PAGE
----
Corporate Technological Insecurity – Document Software Management

The dynamism of the technological sector within today’s society is unstoppable. For this reason, many employees use their own mobile devices to access their company’s network. This tendency, called BYOD (Bring Your Own Device), is being adopted fundamentally by younger workers that use their own devices for professional purposes to avoid having to carry different smartphones or tablets with them.

The risk of this radical initiative lies in the lack of security since these personal devices are completely out of the corporate administrator’s control. This is demonstrated in an international survey conducted among young workers by Fortinet. The company chose young employees for this analysis as they are considered to be the ones who will spread BYOD to the rest of the workforce.

The report published by Fortinet indicates that three out of four workers use a personal mobile device to connect to their company’s network. The main reasons lie in the advantages of BYOD highlighted by the respondents, which are immediate and nonstop access to corporate data and more efficiency. On the other hand, half of the respondents are conscious that this way of working increases the risk of malware. Thus, companies are now exposed to two new dangers: the insecurity of their corporate data, and the risk of their network being infected with a virus.

To solve the problem of data insecurity that a company may face because of BYOD, organizations should secure their networks, not the personal mobile devices used by their employees. The danger does not lie in these mobile devices, as more and more tasks are being performed remotely, but it lies in the workers’ corporate network access.

Misappropriation of corporate data

The lack of corporate security is also reflected in the conclusion of a study commissioned by the company Iron Mountain, which interviewed 2,000 employees of all ages and sectors in Germany, Spain, France and Britain. The report states that one in three employees (32%) has been taking or forwarding confidential information out of the office on more than one occasion. In addition, the survey reveals that half of European workers (51%) takes corporate information with them when they change jobs considering that it will be useful in their new position.

Meanwhile, companies are extremely concerned about the control and confidentiality of their corporate documentation, and are rushing to adjust their data protection policies before the new European Union legislation comes into force. After all, their employees are taking highly confidential information that is essential to its reputation, competitiveness and customer satisfaction, outside the company.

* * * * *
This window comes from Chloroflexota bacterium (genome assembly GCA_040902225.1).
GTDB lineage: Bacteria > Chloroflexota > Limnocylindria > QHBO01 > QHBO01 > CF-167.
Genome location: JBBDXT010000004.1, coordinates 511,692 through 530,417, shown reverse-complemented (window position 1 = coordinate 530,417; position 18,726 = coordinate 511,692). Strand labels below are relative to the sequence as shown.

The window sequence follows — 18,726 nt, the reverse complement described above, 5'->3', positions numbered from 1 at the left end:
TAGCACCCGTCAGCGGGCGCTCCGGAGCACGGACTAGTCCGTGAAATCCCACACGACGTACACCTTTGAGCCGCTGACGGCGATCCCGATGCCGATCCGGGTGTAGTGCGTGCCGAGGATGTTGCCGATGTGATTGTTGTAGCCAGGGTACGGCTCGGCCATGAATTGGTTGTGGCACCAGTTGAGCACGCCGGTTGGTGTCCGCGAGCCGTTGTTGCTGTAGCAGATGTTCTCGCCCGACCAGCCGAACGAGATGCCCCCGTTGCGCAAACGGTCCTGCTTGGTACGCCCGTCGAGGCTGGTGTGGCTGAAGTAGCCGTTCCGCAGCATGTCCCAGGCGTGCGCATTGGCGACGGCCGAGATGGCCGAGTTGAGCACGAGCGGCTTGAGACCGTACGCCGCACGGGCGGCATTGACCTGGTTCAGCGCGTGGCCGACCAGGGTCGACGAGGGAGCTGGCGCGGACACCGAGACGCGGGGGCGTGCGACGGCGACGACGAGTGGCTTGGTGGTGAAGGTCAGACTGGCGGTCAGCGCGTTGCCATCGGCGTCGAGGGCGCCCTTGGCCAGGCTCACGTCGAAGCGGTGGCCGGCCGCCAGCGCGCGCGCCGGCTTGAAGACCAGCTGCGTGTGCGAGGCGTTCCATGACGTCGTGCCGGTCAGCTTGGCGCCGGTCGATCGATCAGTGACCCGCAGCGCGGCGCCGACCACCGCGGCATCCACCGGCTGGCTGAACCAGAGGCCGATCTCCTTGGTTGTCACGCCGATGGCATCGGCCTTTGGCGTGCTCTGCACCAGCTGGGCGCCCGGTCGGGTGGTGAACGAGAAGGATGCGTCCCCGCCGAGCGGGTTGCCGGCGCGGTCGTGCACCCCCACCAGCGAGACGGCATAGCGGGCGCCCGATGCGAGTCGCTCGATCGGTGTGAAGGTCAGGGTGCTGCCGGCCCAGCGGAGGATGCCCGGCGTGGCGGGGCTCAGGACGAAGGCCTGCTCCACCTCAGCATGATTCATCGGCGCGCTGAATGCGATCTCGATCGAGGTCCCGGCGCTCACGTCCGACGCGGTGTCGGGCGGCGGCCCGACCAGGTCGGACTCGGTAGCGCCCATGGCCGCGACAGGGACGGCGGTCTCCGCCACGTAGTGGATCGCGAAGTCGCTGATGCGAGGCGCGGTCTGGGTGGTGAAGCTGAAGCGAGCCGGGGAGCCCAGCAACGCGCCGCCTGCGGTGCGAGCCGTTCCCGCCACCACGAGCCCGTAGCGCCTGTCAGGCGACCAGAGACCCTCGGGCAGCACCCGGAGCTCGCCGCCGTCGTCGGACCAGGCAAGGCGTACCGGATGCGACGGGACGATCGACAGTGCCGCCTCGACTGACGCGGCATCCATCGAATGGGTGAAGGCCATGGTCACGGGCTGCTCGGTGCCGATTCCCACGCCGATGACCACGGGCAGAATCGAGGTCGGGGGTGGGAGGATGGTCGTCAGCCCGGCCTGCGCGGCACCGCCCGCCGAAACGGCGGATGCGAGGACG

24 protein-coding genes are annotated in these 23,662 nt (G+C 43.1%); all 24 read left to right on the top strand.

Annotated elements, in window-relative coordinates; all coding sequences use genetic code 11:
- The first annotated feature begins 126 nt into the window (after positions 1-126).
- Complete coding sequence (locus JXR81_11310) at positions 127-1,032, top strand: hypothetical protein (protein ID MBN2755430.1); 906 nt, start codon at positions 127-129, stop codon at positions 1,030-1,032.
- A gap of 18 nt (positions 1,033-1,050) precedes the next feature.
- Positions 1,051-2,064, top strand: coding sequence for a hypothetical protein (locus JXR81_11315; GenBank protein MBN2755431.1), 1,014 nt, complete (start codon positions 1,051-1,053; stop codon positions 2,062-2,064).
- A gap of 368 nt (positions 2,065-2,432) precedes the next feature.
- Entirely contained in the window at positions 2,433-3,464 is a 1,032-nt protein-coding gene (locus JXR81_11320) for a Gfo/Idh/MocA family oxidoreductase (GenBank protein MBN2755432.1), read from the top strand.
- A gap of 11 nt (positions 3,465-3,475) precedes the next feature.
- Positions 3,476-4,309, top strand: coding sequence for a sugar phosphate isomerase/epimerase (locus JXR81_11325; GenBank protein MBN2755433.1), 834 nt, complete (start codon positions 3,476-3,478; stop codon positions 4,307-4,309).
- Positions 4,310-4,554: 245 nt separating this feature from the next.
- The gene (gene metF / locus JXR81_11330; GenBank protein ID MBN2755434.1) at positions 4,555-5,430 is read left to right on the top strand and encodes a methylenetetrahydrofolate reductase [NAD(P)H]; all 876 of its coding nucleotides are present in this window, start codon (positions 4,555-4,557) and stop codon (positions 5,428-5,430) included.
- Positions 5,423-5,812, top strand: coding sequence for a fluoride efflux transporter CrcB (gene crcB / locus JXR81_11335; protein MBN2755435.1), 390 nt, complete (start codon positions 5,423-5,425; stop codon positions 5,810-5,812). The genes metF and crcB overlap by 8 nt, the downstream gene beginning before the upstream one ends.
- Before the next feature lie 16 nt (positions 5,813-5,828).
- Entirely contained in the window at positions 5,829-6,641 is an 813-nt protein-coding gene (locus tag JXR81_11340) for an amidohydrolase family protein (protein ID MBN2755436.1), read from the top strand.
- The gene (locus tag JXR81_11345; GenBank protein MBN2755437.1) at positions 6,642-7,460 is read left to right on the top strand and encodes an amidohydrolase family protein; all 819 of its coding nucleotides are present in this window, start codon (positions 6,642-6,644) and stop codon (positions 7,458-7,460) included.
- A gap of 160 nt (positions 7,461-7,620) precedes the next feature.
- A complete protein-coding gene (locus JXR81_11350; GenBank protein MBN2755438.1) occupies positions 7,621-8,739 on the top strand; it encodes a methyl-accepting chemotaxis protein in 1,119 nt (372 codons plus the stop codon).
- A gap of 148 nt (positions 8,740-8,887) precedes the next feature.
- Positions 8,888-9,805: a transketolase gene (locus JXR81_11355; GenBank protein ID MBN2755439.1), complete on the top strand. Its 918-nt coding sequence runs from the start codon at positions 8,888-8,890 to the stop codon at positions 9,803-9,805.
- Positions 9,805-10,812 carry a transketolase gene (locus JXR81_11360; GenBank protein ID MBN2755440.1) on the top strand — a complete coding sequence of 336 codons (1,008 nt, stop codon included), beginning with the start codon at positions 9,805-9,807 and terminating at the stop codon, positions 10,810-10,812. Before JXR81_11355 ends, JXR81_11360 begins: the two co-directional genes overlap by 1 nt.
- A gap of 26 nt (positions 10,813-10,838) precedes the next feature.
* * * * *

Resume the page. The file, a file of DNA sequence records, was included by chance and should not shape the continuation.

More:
In fact, companies that are concerned about information security tend to focus on protecting their digital data, which highlights the need for document management software to adapt to each individual case.

The study further suggests that a lack of specific information regarding data management policies or an inadequate application of these policies can be a decisive factor in cases where information has been lost. Only about half of the respondents (57%) stated that they clearly knew when documentation is confidential and a third (34.4%) confirmed that they were unaware of the existence of company guidelines as to whether or not the data could be used for non-corporate purposes.

Document technology software manufacturers also play an important role in aspects such as safety, preservation and confidentiality of information, as they can and should make companies understand the IT risks that they might face. For example, they can help them discern the right time to transform their corporate architecture to safeguard an asset of great importance as is the privacy of corporate data.

In fact, much of the success of implementing security policies lies in the awareness of employees and in its daily course of business. This means that ignoring a company’s security policies would jeopardize the safety of the organization.

For further reading see: Fortinet and Iron Mountain